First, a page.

Two months ago, Colonel Damiba was appointed to command one of Burkina Faso’s three military districts – a promotion that coincided with growing discontent within the ranks. In November, a United Nations regional envoy warned of a possible coup in Burkina Faso, and last week authorities arrested another officer accused of planning a takeover. .
On Monday, even before the coup was officially announced, some residents of the capital welcomed it as a foregone conclusion.
A group of young people on motorbikes whizzed past the headquarters of the state broadcasting agency, where mutineers stood guard at the gates, honking horns and cheering. At a nearby mobile phone market, Kudougou Damiba got on his knees to show his support for the impending coup.
“We are saved!” he declared. “Finally, Roch is gone.”
Mr. Damiba, who has no ties to the coup leader, has described the president as the author of his own misfortune. “Instead of uniting people, Roch divided them,” he said. “And that allowed the jihadists to attack us. It was his mistake.”
Others at the open-air market shared that view, vividly expressing their frustration at the Muslim violence that has divided a country once known for coexistence between followers. Christianity and Muslims.
“For a large part of the population, life becomes impossible,” said Mr. Depagne, an analyst. “They want someone to blame.”
Part of that is left to France, the former colonial power, which has deployed thousands of troops to the Sahel region in an effort to combat the rise of Islamism, including in Burkina Faso.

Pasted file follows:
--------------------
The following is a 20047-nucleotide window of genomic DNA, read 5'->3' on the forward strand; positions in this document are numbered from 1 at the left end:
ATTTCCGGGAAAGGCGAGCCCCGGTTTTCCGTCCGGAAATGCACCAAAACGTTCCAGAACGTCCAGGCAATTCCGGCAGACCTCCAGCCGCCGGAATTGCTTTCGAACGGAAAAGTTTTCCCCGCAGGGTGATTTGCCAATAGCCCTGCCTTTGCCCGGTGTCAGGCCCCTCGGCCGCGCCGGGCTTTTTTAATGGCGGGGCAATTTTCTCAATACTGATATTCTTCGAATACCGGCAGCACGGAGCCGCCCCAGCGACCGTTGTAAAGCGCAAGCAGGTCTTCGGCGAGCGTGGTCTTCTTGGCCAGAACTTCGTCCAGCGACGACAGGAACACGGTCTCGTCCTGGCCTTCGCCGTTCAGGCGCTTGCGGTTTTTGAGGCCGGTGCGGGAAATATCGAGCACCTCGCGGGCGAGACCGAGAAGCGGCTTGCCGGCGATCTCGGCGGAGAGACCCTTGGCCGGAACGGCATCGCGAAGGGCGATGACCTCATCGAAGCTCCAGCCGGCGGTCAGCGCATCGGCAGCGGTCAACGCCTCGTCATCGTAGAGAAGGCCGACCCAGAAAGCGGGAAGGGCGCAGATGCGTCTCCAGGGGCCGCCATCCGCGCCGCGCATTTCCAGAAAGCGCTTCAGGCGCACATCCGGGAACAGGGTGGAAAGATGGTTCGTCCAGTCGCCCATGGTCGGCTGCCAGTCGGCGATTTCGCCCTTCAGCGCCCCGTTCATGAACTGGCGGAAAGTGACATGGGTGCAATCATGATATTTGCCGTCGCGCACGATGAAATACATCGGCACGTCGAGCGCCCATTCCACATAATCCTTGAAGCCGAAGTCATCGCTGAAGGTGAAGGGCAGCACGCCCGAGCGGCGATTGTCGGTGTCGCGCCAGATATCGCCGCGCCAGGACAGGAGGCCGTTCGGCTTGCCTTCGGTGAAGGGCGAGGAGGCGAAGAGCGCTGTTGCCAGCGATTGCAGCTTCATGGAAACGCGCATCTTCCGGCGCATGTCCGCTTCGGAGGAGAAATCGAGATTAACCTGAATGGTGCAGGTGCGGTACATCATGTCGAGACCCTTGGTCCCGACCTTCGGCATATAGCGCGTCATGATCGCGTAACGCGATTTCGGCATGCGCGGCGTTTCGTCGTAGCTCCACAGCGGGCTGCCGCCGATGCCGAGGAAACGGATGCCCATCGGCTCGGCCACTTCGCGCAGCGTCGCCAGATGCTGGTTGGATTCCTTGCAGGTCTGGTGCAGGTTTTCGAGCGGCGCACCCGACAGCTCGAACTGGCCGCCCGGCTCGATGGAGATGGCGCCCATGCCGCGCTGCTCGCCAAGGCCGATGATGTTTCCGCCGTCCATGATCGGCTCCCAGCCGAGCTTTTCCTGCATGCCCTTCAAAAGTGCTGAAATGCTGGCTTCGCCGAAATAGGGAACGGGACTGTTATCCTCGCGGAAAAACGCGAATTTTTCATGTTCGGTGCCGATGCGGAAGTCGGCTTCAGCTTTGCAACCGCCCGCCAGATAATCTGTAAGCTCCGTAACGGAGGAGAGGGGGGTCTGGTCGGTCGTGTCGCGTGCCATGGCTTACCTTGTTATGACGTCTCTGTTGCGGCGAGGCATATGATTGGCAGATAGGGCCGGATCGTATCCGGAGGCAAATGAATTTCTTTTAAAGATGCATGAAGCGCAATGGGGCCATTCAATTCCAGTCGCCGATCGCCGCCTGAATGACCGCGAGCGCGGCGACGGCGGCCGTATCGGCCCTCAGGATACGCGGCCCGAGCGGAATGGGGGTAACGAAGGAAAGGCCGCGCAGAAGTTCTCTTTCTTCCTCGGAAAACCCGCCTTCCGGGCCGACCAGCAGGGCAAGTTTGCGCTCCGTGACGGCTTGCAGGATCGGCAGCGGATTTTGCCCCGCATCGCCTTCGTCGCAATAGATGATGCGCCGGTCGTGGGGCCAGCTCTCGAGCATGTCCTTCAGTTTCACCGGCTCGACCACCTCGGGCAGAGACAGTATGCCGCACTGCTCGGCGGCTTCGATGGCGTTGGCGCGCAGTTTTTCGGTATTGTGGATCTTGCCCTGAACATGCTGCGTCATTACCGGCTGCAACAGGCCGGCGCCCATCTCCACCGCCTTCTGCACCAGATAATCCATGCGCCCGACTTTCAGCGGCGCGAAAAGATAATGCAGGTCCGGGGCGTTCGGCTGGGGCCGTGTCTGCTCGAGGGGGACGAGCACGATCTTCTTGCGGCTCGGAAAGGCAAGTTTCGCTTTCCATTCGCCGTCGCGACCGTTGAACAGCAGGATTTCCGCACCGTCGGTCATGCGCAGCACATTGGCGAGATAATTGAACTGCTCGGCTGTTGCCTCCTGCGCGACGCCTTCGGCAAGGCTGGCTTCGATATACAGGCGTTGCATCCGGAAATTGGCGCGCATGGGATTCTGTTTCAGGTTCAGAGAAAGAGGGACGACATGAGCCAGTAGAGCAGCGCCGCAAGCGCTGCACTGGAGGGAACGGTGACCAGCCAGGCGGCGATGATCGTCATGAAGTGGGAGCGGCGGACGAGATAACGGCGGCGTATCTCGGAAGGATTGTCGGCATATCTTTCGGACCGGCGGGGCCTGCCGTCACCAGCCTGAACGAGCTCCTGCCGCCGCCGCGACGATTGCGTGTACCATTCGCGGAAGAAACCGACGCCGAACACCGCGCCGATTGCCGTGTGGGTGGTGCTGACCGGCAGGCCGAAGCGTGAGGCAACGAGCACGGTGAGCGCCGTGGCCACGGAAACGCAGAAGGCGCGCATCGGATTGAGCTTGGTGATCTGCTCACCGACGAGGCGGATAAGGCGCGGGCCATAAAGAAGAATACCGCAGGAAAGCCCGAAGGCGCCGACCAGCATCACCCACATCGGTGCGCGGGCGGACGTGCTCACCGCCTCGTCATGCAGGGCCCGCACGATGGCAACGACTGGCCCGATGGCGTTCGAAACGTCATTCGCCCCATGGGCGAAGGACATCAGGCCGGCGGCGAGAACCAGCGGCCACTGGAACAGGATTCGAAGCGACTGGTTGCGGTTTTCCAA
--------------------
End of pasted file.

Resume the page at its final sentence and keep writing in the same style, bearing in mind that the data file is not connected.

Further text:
On Monday, many protesters expressed anger at France, some even accusing it of secretly supporting Islamist militants in an effort to expand its influence. “We say no to imperialism,” said Mohammed Niampa, one of the coup’s supporters. “This is the beginning of our complete independence.”
But others take a more skeptical view of Burkina Faso’s move away from democracy.
Anatole Compaoré, an unemployed 31-year-old, has joined a recent wave of street protests calling for Mr. Kaboré’s resignation. Even so, he doesn’t think a new military rule is the solution to the problem.
After Blaise Compaore, Burkina Faso’s 27-year leader, was ousted in 2014, the military “said things would change,” he noted. “But nothing has changed. And I’m not sure it’ll be any different this time.”
Ruth Maclean contributed reporting from Dakar, Senegal
https://www.nytimes.com/2022/01/24/world/africa/burkina-faso-military-coup.html Burkina Faso President overthrown in military coup